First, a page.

The Spirals virtual seminar series session on the 29th of October hosted Nnenna Onuoha, a Ghanaian-Nigerian researcher and artist based in Berlin, as the speaker with Dylan Valley, a filmmaker and lecturer in the Centre for Film and Media Studies at the University of Cape Town, as the discussant. Titled Hauntings, it explored depictions of ghosts and spirits as entry points into histories of slavery and colonialism that are met with denial or revisionism.
Nnenna Onuoha presented three short films as case studies. They address the silences and archival gaps in the histories of slavery and colonialism in places she has lived and worked in the past. For example, Onuoha attests to the history of Budapest’s human zoo, in which living black African people were displayed as living ethnographic objects, in the short film Journey with John. Using satire and exaggeration as cinematic devices, she points to the absurdity of early ethnographic films and the authority with which ethnographers recounted the lived experiences of others.
Onuoha, while living in Portugal, bore witness to problematic Portuguese assertions that their historical relations with Africa were more brotherly than exploitative. Covering a temporal expanse of over 600 years, her short film Lagos, Lagos presents a journey across the Atlantic ocean. Embodying the voices of voyagers who travelled between the coastal cities of Lagos, Nigeria, and Lagos, Portugal, the film testifies to the unequal history of movement between Africa and Europe. Onuoha counters the Portuguese’s romanticised version of events with mythological tales from the African continent. By introducing the figure of Mami Wata, a water spirit who lures greedy men off of their ships and into the ocean, Onuoha transcends the limits of the archive. Onuoha also points to the fact that the historical record, having been written by those in power, exonerates the perpetrators of violence as well as those who continue to benefit from this violence today.
Onuoha’s final short film shown in the session, Rosenfelde addresses the absence of slave histories at the Friedrichsfelde Palace in Berlin. Onuoha collaborated with performers, dancers, musicians and cinematographers to embody ghosts of history and provide a speculative account of the palace’s colonial history. In doing so, Onuoha pays respect to the enslaved people who vicariously inhabited the palace in the past and affirms their presence within the present. Rosenfelde echoes the work of Carine Zaayman, who developed the ‘anarchive’ as a means through which to acknowledge the absence of presence (Zaayman, 2014:319).
In both Lagos, Lagos and Rosenfelde, Onuoha fabulates rather than reconstructs the lives of people who occupied the spaces she explores. History is not defined by fact, but by the inclusions into and exclusions from the archive by those in positions of power. Onuoha demonstrates that it is the duty of artists, filmmakers, and ordinary people, to challenge the archive and elevate those narratives that have been purposefully excluded from the historical record.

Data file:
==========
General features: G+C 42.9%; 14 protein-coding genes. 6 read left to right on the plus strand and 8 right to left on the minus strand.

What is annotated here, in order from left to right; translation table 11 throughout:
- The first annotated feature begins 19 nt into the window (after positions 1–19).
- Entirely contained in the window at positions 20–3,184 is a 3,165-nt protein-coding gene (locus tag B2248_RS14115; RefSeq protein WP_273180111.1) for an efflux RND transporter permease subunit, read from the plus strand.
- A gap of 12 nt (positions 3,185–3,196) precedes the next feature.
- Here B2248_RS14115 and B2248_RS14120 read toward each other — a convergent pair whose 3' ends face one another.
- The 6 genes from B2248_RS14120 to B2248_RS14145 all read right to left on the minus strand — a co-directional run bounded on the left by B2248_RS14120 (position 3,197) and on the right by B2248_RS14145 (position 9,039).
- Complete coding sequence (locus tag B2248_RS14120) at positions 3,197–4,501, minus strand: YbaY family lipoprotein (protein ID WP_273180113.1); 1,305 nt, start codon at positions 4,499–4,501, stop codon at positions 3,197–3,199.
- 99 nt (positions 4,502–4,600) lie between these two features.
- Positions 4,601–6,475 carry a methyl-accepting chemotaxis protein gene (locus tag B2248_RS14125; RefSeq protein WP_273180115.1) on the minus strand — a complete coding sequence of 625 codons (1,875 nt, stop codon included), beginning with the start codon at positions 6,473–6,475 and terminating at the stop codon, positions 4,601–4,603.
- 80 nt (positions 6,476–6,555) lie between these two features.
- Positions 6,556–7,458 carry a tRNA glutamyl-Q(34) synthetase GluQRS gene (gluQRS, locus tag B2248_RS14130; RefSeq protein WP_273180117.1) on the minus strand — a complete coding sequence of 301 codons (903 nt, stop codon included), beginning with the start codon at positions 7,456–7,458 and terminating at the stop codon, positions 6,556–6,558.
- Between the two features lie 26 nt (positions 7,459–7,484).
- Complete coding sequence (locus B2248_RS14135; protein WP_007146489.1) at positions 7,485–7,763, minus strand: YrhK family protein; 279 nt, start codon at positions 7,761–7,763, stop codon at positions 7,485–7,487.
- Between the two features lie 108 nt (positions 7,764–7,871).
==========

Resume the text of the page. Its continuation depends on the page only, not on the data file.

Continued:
Dylan Valley emphasised in his remarks after, that her work transcends the limits of conventional documentary filmmaking, which tends to reduce violent and complex histories to mere recollections of the past without conveying the positions they continue to occupy in the present. By introducing the spectral to these depictions, she communicates their complete complexity and full reverberation. For decolonial thought to be fully embraced we require not only an acknowledgement of the historical brevity of colonialism and slavery, but an acknowledgement of how these histories continue to define our societies in the present.
Thinking about it from my research context, the dual histories presented in Onuoha’s films are much like those embedded in the physical landscape of Cape Town. Cape Town’s historical landscape separately records a glorified and realist version of events, with, for example, a statue of Jan Smuts positioned at the entrance to the Slave Lodge. Onuoha’s films Journey with John, Lagos, Lagos, and Rosenfelde provide quintessential examples of how we might begin to acknowledge the intersections between these histories and address the gaps in the archive which have allowed for them to be ignored.
Lily van Rensburg has a Bachelor of Arts specialising in Film and Media Production from the University of Cape Town. She is pursuing a career in heritage conservation and has previous experience working as a production manager, photographer, and art cataloguer. Lily is particularly interested in the transparency of arts institutions, and their willingness to make privately held information publicly accessible. In her Honours in Curatorship research she engages with Afrikaner nationalism and apartheid era art, investigating ways of dealing with such complex and violent collections in the political climate of today.
Zaayman, C. 2014. Anarchive (Picturing Absence). In Uncertain Curature: In and Out of the Archive. C. Hamilton, & P. Skotnes, Eds. Johannesburg: Jacana Media. 303-323.
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